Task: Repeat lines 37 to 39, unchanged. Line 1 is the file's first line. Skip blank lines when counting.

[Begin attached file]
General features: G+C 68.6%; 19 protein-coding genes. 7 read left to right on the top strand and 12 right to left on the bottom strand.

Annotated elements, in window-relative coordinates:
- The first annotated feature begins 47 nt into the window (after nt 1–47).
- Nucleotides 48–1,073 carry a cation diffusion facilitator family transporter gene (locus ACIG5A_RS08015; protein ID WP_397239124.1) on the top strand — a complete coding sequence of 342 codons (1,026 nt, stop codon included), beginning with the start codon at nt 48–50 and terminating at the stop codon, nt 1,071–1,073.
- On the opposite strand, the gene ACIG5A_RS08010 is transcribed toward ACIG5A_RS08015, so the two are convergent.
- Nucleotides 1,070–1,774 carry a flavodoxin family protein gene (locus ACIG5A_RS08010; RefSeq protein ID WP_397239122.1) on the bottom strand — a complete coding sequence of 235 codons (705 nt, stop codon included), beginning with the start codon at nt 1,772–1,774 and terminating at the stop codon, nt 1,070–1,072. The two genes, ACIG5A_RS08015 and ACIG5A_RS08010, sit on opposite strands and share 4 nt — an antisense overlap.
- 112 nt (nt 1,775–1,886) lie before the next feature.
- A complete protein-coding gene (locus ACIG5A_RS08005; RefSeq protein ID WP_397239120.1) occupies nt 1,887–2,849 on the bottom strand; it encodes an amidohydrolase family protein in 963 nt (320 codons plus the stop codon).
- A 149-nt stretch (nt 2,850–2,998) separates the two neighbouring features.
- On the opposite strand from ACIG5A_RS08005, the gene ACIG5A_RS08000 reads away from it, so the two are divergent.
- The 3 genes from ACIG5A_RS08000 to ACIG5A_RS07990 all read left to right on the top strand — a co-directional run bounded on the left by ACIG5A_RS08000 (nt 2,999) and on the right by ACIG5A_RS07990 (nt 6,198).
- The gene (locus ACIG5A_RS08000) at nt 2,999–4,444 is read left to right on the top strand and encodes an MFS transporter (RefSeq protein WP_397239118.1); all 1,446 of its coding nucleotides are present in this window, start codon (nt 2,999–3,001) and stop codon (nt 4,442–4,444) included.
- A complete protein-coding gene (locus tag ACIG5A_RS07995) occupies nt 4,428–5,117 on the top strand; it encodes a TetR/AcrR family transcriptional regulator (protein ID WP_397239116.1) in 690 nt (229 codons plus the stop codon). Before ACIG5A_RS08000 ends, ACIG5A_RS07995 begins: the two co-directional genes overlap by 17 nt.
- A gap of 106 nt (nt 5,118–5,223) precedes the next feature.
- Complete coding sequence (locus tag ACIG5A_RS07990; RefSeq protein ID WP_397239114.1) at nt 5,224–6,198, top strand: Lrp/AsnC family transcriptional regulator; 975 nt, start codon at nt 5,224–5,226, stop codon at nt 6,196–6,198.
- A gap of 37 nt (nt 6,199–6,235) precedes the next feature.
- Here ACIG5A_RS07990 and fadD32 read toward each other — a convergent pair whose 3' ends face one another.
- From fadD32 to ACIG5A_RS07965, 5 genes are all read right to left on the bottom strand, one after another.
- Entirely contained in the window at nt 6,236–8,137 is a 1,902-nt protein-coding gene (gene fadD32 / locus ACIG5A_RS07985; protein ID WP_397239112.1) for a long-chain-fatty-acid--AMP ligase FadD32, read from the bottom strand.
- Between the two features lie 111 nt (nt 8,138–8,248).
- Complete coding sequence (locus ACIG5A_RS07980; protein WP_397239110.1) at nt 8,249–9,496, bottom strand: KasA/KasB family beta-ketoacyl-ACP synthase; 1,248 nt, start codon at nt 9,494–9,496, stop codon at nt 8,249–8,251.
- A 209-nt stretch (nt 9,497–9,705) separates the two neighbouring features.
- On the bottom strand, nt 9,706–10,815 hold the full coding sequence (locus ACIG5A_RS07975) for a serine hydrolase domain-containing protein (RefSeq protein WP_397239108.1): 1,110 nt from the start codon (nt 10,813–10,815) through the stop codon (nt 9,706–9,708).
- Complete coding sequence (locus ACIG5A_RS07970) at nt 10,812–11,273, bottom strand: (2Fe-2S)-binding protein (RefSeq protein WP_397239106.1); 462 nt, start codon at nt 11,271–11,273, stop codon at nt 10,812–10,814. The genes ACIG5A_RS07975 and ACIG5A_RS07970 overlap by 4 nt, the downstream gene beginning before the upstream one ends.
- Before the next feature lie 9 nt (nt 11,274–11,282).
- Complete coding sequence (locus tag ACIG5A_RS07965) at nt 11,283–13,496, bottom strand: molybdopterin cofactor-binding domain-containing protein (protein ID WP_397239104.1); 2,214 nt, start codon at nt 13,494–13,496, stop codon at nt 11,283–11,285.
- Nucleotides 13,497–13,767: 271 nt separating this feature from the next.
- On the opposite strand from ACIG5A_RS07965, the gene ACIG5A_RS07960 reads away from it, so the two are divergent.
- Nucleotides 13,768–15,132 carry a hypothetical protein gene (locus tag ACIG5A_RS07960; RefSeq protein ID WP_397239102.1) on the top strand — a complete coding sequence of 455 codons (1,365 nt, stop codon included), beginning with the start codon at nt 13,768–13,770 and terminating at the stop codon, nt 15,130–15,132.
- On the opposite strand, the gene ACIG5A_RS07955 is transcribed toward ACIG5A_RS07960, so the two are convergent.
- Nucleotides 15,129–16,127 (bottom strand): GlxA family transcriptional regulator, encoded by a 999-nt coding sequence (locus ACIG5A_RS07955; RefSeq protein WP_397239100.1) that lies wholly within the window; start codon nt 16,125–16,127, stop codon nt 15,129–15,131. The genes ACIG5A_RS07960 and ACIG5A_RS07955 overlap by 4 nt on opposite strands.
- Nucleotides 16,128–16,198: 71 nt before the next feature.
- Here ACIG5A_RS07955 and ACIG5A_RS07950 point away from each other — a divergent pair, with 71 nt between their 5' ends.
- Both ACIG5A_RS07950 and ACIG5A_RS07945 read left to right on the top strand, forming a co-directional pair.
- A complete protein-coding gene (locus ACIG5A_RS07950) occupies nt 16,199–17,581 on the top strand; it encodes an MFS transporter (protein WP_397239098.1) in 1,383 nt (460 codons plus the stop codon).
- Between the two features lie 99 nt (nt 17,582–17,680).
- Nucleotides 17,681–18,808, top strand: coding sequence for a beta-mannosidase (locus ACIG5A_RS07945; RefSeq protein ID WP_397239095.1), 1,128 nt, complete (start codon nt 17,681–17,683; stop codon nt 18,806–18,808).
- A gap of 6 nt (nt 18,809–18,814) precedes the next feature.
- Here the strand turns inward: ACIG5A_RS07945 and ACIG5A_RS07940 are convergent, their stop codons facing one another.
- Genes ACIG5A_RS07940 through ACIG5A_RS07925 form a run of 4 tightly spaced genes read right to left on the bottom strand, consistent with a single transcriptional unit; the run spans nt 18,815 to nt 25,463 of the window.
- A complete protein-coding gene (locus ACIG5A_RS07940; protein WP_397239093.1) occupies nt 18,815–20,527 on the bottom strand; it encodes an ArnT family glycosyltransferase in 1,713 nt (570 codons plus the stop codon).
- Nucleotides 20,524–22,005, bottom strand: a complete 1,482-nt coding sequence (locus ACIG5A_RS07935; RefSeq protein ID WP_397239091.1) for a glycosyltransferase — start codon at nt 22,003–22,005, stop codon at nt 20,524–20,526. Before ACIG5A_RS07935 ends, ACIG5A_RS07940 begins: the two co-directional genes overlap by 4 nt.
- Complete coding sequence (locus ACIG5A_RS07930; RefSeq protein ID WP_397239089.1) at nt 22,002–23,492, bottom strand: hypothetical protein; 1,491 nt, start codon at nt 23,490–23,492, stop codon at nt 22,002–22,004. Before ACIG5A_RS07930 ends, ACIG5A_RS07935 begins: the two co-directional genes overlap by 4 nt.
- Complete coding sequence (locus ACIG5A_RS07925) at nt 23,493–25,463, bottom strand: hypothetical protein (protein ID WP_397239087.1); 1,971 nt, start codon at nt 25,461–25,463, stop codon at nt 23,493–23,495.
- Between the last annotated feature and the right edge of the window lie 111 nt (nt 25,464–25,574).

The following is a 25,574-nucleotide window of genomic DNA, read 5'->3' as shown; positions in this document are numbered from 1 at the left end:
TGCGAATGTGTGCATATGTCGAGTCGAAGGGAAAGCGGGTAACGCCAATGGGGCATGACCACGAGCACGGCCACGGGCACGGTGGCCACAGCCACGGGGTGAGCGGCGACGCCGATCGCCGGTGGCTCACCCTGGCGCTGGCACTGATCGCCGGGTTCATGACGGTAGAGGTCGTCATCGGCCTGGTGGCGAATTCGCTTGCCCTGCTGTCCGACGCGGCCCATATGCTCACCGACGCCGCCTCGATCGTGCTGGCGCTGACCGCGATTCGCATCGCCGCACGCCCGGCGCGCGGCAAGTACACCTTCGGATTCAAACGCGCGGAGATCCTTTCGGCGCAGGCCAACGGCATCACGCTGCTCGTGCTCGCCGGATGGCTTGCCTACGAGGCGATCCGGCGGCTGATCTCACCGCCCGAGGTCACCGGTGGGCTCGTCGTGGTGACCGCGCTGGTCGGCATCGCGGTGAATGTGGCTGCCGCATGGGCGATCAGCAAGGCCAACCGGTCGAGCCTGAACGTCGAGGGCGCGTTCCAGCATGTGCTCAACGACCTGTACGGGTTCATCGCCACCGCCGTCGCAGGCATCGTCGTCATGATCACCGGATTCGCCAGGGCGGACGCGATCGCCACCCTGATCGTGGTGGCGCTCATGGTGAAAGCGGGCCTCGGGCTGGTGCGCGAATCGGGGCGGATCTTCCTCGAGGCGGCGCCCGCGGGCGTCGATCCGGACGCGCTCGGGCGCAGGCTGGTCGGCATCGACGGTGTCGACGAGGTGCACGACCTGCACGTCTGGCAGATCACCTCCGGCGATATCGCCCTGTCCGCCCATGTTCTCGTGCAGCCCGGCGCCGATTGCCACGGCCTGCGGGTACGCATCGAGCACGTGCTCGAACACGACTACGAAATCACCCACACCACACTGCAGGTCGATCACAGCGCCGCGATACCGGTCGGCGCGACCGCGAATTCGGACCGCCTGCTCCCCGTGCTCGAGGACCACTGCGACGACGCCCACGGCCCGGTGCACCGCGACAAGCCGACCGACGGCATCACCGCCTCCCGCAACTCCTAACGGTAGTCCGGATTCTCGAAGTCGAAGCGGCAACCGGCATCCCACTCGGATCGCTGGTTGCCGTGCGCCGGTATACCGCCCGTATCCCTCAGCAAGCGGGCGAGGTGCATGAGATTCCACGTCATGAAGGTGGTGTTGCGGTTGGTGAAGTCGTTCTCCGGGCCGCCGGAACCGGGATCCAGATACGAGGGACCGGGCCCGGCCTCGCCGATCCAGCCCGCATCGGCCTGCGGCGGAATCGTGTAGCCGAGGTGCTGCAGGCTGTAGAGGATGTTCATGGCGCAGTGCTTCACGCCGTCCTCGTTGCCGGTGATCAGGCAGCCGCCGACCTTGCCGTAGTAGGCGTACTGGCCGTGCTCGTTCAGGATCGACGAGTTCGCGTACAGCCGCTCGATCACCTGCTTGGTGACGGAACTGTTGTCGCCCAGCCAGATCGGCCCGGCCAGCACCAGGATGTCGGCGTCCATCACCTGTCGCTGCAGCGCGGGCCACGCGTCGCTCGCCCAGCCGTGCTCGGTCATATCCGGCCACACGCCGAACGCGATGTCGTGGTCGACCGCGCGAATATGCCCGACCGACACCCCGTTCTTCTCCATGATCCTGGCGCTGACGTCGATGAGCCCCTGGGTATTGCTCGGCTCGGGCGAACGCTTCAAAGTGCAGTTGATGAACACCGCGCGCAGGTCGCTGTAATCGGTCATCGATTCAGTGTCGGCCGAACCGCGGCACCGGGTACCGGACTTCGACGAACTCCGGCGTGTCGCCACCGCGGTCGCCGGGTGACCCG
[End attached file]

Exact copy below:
- Nucleotides 17,681–18,808, top strand: coding sequence for a beta-mannosidase (locus ACIG5A_RS07945; RefSeq protein ID WP_397239095.1), 1,128 nt, complete (start codon nt 17,681–17,683; stop codon nt 18,806–18,808).
- A gap of 6 nt (nt 18,809–18,814) precedes the next feature.
- Here the strand turns inward: ACIG5A_RS07945 and ACIG5A_RS07940 are convergent, their stop codons facing one another.